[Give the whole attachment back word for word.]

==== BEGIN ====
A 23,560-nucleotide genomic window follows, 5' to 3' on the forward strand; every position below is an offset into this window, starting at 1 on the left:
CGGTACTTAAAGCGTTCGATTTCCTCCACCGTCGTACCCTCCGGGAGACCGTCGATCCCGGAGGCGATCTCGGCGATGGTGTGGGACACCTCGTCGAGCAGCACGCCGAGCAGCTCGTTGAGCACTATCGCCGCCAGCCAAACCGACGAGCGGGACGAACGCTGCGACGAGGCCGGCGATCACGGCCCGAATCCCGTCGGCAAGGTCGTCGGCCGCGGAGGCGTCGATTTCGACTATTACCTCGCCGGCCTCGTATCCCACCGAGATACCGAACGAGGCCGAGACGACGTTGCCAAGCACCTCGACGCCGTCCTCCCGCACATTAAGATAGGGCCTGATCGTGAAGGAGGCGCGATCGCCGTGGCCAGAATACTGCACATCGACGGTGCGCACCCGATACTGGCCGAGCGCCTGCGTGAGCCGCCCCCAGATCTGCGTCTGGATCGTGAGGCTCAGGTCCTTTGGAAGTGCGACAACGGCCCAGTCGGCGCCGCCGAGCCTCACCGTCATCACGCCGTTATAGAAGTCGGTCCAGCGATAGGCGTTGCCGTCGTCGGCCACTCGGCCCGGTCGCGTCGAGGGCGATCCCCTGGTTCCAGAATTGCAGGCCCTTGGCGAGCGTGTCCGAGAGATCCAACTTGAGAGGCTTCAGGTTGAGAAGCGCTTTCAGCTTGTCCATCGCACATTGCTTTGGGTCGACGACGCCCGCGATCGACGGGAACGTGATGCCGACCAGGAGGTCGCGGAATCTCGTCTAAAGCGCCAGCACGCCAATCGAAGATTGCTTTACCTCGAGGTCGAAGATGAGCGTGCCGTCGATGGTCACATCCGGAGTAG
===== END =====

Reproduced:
A 23,560-nucleotide genomic window follows, 5' to 3' on the forward strand; every position below is an offset into this window, starting at 1 on the left:
CGGTACTTAAAGCGTTCGATTTCCTCCACCGTCGTACCCTCCGGGAGACCGTCGATCCCGGAGGCGATCTCGGCGATGGTGTGGGACACCTCGTCGAGCAGCACGCCGAGCAGCTCGTTGAGCACTATCGCCGCCAGCCAAACCGACGAGCGGGACGAACGCTGCGACGAGGCCGGCGATCACGGCCCGAATCCCGTCGGCAAGGTCGTCGGCCGCGGAGGCGTCGATTTCGACTATTACCTCGCCGGCCTCGTATCCCACCGAGATACCGAACGAGGCCGAGACGACGTTGCCAAGCACCTCGACGCCGTCCTCCCGCACATTAAGATAGGGCCTGATCGTGAAGGAGGCGCGATCGCCGTGGCCAGAATACTGCACATCGACGGTGCGCACCCGATACTGGCCGAGCGCCTGCGTGAGCCGCCCCCAGATCTGCGTCTGGATCGTGAGGCTCAGGTCCTTTGGAAGTGCGACAACGGCCCAGTCGGCGCCGCCGAGCCTCACCGTCATCACGCCGTTATAGAAGTCGGTCCAGCGATAGGCGTTGCCGTCGTCGGCCACTCGGCCCGGTCGCGTCGAGGGCGATCCCCTGGTTCCAGAATTGCAGGCCCTTGGCGAGCGTGTCCGAGAGATCCAACTTGAGAGGCTTCAGGTTGAGAAGCGCTTTCAGCTTGTCCATCGCACATTGCTTTGGGTCGACGACGCCCGCGATCGACGGGAACGTGATGCCGACCAGGAGGTCGCGGAATCTCGTCTAAAGCGCCAGCACGCCAATCGAAGATTGCTTTACCTCGAGGTCGAAGATGAGCGTGCCGTCGATGGTCACATCCGGAGTAG